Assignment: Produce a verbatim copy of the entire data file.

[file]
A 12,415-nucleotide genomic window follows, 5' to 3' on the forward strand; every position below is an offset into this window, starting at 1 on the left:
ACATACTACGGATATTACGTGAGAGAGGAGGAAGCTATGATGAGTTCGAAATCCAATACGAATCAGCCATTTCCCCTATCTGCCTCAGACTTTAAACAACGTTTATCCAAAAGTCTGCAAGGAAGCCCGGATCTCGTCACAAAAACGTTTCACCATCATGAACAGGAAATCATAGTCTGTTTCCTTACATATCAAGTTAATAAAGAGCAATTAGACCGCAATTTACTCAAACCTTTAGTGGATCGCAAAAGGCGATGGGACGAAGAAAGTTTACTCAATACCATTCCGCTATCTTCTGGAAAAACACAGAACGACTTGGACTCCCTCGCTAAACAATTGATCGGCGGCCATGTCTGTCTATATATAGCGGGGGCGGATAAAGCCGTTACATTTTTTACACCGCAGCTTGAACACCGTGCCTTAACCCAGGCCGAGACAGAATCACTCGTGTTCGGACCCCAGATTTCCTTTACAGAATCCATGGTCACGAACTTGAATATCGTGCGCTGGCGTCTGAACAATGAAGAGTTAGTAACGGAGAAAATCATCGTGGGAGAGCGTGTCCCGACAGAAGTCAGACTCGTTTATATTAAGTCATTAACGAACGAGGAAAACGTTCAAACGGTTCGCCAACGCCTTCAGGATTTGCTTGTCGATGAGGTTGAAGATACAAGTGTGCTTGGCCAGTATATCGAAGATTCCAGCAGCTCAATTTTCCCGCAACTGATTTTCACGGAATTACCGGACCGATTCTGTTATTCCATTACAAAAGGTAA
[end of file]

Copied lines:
A 12,415-nucleotide genomic window follows, 5' to 3' on the forward strand; every position below is an offset into this window, starting at 1 on the left:
ACATACTACGGATATTACGTGAGAGAGGAGGAAGCTATGATGAGTTCGAAATCCAATACGAATCAGCCATTTCCCCTATCTGCCTCAGACTTTAAACAACGTTTATCCAAAAGTCTGCAAGGAAGCCCGGATCTCGTCACAAAAACGTTTCACCATCATGAACAGGAAATCATAGTCTGTTTCCTTACATATCAAGTTAATAAAGAGCAATTAGACCGCAATTTACTCAAACCTTTAGTGGATCGCAAAAGGCGATGGGACGAAGAAAGTTTACTCAATACCATTCCGCTATCTTCTGGAAAAACACAGAACGACTTGGACTCCCTCGCTAAACAATTGATCGGCGGCCATGTCTGTCTATATATAGCGGGGGCGGATAAAGCCGTTACATTTTTTACACCGCAGCTTGAACACCGTGCCTTAACCCAGGCCGAGACAGAATCACTCGTGTTCGGACCCCAGATTTCCTTTACAGAATCCATGGTCACGAACTTGAATATCGTGCGCTGGCGTCTGAACAATGAAGAGTTAGTAACGGAGAAAATCATCGTGGGAGAGCGTGTCCCGACAGAAGTCAGACTCGTTTATATTAAGTCATTAACGAACGAGGAAAACGTTCAAACGGTTCGCCAACGCCTTCAGGATTTGCTTGTCGATGAGGTTGAAGATACAAGTGTGCTTGGCCAGTATATCGAAGATTCCAGCAGCTCAATTTTCCCGCAACTGATTTTCACGGAATTACCGGACCGATTCTGTTATTCCATTACAAAAGGTAA